You do not have to offer +1s to anyone at your wedding–that is a rule. But if you want to, it can get tricky to figure out who should and should not get one. I’ve found that it helps to have a few things in mind when offering +1s to your guests.

  • Is your guest dating anyone? If they’re dating someone seriously, they shouldn’t get a +1, but rather an invitation to their actual significant other. Where to draw the line on significant others, though? Only married couples? Engaged? Living together? Dating for over six months? Whatever you decide, be consistent. No one will appreciate if they couldn’t bring their boyfriend of a year and find another guest got to bring someone they met on Tinder the week before.
  • Does your guest know other people? One of the biggest arguments for +1s is for guests who may not know anyone else, as it’s no fun to show up to a giant party by yourself. Sometimes you need a buddy, and offering a +1 to that friend you know from work who has never met any of your other friends before is a great way to ensure they’ll have someone to talk to. On the other hand, if you have a group of single friends who’ve all known each other since high school, it may be more of a burden for them to bring a date and make sure that date is having a good time than to just come alone and hang out with their friends. This goes double for a destination wedding. It’s one thing to drive an hour to a party where you don’t know somebody, but quite another to fly to Mexico for it. If you’re friend’s not the solo adventurer type, offer to let them bring a friend and make a vacation out of it.
  • How many people are going to be at your wedding? If you’re having a 500 person wedding, you probably won’t a few +1s you’ve never met before. However, if you have a 20 person ceremony and an intimate dinner, cousin Betty’s girlfriend of two weeks might be an awkward addition.
  • Are you comfortable with strangers around? Offering +1s means you’re giving your guest sole discretion as to who they bring. You may give one thinking your college friend will be bringing her new boyfriend, but she may bring another friend, or her mom, or her yoga teacher. The nature of the open offer is that it’s up to her, so make sure you are comfortable with that.

Similar consideration should go into choosing whether or not to bring a guest if the invitation is extended. Is your guest the type to mingle and make friends quickly, or are they going to need to have you by their side all evening? If ten of your best friends will also be at this wedding, is a guest necessary? If you know nobody else there and are bringing a guest, are they a person you can have fun with?

Remember, you should not stand for people demanding to bring guests, or demanding to bring more guests than they were allowed, or asking to swap out one guest for another. And if you RSVP for yourself because you don’t have a plus one, you’re not allowed to add one after the fact, even if your original invitation offered you a guest.

Regional Wedding Traditions: Stag and Doe Parties

Previously: Cake Pulls and Cookie Tables

A stag and doe party is a regional tradition found mostly in certain areas of Canada. The purpose of the party is to be a fundraiser for the wedding.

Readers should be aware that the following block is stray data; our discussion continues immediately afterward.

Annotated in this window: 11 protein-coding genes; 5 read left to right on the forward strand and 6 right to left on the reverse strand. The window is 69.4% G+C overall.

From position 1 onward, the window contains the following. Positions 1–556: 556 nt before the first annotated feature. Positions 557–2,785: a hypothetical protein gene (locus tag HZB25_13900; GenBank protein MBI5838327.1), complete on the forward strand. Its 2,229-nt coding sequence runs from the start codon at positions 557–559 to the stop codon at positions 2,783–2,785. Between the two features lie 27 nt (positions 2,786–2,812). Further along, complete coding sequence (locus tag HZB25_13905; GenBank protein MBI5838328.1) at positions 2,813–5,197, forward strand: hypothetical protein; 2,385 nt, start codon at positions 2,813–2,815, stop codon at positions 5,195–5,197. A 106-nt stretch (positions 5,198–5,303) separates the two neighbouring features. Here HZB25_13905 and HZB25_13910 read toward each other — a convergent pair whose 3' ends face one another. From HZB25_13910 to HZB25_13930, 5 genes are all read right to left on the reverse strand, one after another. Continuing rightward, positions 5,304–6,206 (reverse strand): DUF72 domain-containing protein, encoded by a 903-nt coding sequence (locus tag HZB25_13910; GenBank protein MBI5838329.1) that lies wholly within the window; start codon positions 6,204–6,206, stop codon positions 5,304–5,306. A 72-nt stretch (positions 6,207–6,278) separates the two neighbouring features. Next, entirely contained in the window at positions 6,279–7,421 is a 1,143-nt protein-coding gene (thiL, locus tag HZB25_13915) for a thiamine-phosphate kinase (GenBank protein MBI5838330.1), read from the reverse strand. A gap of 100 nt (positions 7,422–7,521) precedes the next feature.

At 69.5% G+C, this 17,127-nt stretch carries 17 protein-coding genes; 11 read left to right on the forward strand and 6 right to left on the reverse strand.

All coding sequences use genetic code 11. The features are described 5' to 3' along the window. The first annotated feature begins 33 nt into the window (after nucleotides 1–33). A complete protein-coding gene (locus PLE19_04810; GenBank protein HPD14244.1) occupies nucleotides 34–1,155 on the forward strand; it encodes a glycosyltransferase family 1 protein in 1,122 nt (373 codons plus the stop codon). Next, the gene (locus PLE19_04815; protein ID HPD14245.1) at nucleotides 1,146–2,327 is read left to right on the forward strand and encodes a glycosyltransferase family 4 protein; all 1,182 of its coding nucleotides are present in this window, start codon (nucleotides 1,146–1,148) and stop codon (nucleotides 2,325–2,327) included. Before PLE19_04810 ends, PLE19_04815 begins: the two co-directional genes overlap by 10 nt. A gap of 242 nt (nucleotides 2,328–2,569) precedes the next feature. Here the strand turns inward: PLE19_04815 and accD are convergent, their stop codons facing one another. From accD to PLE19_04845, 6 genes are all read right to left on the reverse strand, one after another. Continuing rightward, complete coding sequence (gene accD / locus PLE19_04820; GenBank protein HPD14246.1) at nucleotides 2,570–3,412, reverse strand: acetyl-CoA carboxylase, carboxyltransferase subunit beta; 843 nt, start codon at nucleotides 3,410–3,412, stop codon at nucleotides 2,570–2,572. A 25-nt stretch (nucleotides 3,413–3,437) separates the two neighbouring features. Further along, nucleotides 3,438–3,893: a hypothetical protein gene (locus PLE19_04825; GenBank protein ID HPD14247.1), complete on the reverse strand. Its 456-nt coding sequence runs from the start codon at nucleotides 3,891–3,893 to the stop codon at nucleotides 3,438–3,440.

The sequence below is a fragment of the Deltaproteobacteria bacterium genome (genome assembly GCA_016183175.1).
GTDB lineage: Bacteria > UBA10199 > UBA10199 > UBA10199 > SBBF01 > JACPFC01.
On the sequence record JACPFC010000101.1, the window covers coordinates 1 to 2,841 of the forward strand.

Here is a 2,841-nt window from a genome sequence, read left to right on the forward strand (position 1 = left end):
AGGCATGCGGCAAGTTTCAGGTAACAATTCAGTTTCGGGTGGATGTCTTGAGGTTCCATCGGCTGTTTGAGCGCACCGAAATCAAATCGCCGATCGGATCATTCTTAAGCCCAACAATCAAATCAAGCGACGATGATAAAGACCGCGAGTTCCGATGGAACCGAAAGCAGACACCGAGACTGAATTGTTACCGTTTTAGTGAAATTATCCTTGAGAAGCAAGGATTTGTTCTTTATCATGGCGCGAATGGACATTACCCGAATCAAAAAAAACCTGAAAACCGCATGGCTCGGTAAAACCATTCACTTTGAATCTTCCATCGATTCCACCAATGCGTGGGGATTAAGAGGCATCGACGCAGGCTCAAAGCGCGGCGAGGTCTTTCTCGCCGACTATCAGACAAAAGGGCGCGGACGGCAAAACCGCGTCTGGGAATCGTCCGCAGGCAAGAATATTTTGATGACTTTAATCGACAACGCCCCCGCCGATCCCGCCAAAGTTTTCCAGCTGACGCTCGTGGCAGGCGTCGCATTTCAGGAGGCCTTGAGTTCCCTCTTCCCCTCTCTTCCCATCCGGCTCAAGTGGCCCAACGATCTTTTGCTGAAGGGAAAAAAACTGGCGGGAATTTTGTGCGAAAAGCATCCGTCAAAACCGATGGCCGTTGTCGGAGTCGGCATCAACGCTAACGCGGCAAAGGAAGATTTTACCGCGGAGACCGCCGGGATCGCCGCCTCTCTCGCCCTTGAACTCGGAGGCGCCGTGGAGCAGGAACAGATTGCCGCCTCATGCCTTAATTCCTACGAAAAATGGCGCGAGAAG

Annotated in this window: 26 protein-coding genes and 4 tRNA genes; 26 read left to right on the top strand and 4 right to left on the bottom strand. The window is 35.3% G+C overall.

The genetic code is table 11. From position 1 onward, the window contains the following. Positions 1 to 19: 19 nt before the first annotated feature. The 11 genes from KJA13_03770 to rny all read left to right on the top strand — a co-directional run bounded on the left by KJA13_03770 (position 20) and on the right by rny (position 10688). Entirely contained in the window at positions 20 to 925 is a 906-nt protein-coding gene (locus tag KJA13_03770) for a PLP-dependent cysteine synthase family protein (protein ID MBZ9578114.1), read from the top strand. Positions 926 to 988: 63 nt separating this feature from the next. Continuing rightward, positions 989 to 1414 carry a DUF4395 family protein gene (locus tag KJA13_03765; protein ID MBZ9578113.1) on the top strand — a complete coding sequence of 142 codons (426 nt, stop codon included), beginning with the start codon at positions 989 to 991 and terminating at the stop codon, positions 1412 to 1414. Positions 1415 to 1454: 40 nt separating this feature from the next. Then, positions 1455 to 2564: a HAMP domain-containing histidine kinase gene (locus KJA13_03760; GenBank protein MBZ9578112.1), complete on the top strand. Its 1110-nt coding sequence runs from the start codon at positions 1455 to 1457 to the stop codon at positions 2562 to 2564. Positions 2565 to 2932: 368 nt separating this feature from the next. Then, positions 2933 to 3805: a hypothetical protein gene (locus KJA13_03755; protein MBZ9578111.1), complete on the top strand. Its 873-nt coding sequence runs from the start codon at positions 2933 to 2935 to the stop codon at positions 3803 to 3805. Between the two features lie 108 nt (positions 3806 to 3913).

The basic premise is that the bridal party (including groomsmen) will throw the party, which charges an admission fee, charges for drinks, and has games and raffles and things, also for a small fee. The funds raised should cover the cost of the party and leave plenty left over for the bride and groom. The guest list is open to anyone, not just people who are invited to the actual wedding.

Despite my general hatred of people expecting their wedding guests to give them lavish presents, cover their plates, pay for drinks at a cash bar, money dances, and all other kinds of greedy wedding hoopla, I…actually think this is a pretty great idea if it’s already common in your social circle and people know what to expect (ie don’t spring it on your New York City friends who have never heard of such a thing.) Here’s why: while the event is connected to the wedding, it’s not thrown by the bride and groom. Also, I imagine this kind of thing might be more common in areas where there’s not a whole lot of nightlife, so this is probably a good way to get out of the house, have some fun, have some drinks, maybe win a raffle. However, not all Canadians are fond of this tradition.

Of course, like anything, there are polite and rude ways to go about doing it:

  • The party should always be thrown for the bride and groom, not by them.
  • Use it as a substitute for other wedding events, not in addition to them (say do a Stag and Doe but skip the engagement party. People get burned out on attending many events for the same couple)
  • Make it a really fun event that people WANT to attend so they don’t feel like it is just about the money. Have actually fun games and nice prizes.
  • Charge for booze, but have plenty of simple food and drinks for free.
  • Keep the ticket price fairly low or make it by donation.
  • Thank people for coming- maybe even do a big announcement during the event
  • Only only only have such a party if they are already what your social circle does. This is not going to come off well to people who don’t know what it’s about.
  • By no means pressure anyone to come or to spend more money than they are comfortable spending
  • If you are attending the party, keep in mind that it is a fundraiser, so come prepared to spend at least a little bit of money. Don’t just pay the entrance fee and then gorge on the free food/music/dancing.

For places where Stag and Does are attending by the whole community, it seems like a really nice way for everyone to support the couple, even if they wouldn’t be invited to the wedding, while getting a fun time in exchange. And honestly, it sounds way more fun than a shower where you are also spending a bunch of money, but instead of dancing, drinking, and playing games, you are sitting around politely watching someone else open presents.

Please tell me about other regional wedding traditions! Either in the comments or victoria@uncommon-courtesy.com!